At a Glance
We were approached by the sales and customer service team for a medical device company to help them manage their complex technology stack. Over several years, they had built an ecosystem of tools to manage the complex pipeline of data from marketing through to the customer support efforts. This ecosystem had developed organically over time through a mix of commercial, open-source, and custom tools in response to evolving business needs. Convertiv was asked to perform a deep dive into the toolchain and re-engineer it to pay down accumulated technical debt and improve performance across the pipeline.
Our customer found themselves managing a sprawling web of data services, including a central custom CMS and a web of API-driven microservices. This network of tools, built partially by third party agencies and partially by in-house engineers, had grown organically to support the evolving needs of the marketing, sales, and customer support teams.
The organic growth, driven by emerging business requirements, resulted in a system that was critical to the company’s success and a significant liability. As usage climbed, load increased and outages became common. New features were bolted on in order to meet urgent business needs, resulting in a fractured, confusing user experience. This friction was consuming both technical and administrative resources, creating serious drag on growth.
Our mandate is to partner with stakeholders, understand their mission, and identify the ways in which technology is creating drag on that mission. In this case, with the stability of the system at risk, we divided our efforts. Our operational engineers immediately linked the existing infrastructure to our instrumentation and tooling to help us visualize the structural problems. While that work was underway, our UX team began modeling the complete user journey for each set of stakeholders. Together, these two efforts produced a clear picture of the liabilities and systemic friction that was creating drag.
Define system performance indicators and instrument the critical system to provide improved visibility. Systems of this nature are often a black box, even to people who work closely with them. Introducing instrumentation, analytics, logging, and data visualization tools gave us visibility into the system.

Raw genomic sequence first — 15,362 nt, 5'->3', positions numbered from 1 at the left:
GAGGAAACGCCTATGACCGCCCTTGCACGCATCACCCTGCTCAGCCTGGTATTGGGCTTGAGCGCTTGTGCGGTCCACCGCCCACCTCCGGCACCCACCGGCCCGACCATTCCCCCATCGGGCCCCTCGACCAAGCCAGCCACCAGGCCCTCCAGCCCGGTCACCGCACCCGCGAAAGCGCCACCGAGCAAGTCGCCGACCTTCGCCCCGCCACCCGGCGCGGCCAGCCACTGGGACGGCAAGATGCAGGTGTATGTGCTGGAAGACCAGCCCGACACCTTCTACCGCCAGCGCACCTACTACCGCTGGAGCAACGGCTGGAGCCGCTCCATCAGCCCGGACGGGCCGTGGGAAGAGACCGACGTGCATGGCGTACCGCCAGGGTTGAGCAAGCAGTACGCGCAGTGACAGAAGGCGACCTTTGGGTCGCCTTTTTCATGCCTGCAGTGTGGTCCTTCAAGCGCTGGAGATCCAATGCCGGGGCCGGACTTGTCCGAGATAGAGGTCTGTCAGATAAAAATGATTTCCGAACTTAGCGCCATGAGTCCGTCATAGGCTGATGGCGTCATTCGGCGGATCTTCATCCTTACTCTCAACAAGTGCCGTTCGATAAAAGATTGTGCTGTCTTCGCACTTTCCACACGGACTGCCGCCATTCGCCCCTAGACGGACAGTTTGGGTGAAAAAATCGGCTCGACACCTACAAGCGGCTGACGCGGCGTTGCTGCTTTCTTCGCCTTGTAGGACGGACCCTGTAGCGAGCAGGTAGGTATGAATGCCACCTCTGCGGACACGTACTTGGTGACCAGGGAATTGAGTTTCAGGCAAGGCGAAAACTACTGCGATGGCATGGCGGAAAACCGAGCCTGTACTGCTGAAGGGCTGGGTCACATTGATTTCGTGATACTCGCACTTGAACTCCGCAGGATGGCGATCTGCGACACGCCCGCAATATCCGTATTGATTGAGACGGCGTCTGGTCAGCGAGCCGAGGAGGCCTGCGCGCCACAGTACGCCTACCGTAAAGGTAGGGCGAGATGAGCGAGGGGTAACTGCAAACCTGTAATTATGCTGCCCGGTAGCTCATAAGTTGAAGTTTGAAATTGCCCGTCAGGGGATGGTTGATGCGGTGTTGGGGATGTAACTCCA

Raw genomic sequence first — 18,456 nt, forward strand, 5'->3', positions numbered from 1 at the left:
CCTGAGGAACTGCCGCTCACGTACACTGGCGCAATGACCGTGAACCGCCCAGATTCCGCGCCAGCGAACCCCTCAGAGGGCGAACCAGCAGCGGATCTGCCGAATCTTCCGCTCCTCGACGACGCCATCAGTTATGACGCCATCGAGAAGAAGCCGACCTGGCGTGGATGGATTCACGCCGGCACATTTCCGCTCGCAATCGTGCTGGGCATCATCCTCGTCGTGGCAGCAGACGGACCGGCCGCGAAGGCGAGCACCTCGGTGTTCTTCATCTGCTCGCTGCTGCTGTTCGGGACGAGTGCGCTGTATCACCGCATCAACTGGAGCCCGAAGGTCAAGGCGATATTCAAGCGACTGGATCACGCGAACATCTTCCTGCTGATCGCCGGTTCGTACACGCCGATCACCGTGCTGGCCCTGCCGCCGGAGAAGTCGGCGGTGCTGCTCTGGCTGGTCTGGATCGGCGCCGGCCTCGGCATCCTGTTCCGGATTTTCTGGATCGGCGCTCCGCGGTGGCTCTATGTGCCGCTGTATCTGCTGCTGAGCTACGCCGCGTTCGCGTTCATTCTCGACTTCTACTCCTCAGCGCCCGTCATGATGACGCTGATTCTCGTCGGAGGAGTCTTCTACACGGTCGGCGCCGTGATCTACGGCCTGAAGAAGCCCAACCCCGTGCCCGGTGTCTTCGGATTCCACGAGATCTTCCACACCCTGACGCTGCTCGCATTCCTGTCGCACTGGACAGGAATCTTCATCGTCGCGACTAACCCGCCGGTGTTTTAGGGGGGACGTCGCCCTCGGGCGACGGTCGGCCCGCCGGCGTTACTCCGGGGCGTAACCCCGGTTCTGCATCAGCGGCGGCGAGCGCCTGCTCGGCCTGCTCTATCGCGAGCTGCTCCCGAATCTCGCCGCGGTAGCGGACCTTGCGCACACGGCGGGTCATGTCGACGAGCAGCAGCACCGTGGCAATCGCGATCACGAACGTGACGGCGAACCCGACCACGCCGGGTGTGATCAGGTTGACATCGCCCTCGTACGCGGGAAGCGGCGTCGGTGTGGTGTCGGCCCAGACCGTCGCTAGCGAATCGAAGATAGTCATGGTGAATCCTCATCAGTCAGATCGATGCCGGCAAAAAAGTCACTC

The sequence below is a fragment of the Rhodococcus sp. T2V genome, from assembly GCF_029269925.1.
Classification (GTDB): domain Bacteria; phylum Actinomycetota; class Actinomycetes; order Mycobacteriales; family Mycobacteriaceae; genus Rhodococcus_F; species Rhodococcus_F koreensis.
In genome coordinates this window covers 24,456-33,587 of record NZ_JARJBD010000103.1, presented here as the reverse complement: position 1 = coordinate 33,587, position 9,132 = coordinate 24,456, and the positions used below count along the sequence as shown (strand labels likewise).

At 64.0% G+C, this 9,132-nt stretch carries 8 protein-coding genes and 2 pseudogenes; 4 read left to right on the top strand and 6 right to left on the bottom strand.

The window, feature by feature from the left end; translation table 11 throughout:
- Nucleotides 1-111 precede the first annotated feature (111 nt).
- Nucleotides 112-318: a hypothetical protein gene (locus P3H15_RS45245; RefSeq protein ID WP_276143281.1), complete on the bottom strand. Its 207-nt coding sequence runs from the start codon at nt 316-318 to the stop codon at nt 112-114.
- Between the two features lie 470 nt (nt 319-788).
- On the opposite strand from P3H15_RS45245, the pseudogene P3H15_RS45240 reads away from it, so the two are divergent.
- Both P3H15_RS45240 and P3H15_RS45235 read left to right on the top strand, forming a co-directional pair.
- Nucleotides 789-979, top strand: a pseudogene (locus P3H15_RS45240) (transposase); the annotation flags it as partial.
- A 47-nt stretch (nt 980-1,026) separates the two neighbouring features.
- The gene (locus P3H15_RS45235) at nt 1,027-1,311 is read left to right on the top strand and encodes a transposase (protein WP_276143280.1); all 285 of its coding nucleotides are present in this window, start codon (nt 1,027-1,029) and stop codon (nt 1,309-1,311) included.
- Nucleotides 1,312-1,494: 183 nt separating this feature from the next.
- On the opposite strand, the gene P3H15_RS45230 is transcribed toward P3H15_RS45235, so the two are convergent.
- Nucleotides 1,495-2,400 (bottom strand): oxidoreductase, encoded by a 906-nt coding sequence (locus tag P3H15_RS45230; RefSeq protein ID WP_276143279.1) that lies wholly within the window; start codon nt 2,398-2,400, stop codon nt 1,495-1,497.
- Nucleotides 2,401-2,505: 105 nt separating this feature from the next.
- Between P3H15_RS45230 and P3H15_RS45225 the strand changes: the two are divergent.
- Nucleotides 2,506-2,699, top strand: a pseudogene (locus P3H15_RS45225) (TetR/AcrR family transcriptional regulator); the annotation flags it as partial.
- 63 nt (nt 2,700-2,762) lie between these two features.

Have rigorous, clear, well-documented guidelines and patterns for technical processes. In a busy company, it’s easy to reach for any tool that solves the immediate problem. Even temporary solutions can quickly become part of mission critical infrastructure. We worked with our customer to develop and document clear technical guidelines at each level. These documents and patterns serve as a check on future debt accumulation, ensuring that new processes and tools fit well in the ecosystem and advance the entire stack. During this project, we included the following to help manage long-term debt:
Consolidate the toolchain to focus on mission-critical goals, and build on those tools. Once we had a clear set of standards and visiblity into the process, we focused on finding tools and processes that were creating choke points. In this case, we found a combination of issues. Some systems were poorly designed, ill-defined, or inadequately maintained. In particular, the proliferation of API microservices, combined with a complex, poorly written CMS, contributed significantly to the problems. By eliminating these tools, and consolidating the processes onto a single platform, we significantly improved the stakeholder experience, while reducing cost, operational liability, and security exposure.
We refocused staff away from operations and training into core business mission. With improved uptime, and a consistent, intuitive UI, the teams could focus their efforts on their core mission.
We implemented a faster development cycle for new custom tools. By building on a solid foundation and following well-established patterns, the customer is now able to respond more quickly to emerging business needs and bring new systems online at a fraction of the cost and time.
We reduced cloud costs buy 60 percent. By eliminating unnecessary microservices and performance bottlenecks, we were able to reduce cloud costs dramatically.
We achieved 99.9968% critical system uptime. Before remediation, the legacy system was experiencing several hours of downtime per month. Our instrumentation gave us deep visibility and enabled proactive improvements, eliminating the performance bottlenecks. Since the launch of phase 1, the new platform has recorded 99.9968% uptime.
reduced cloud costs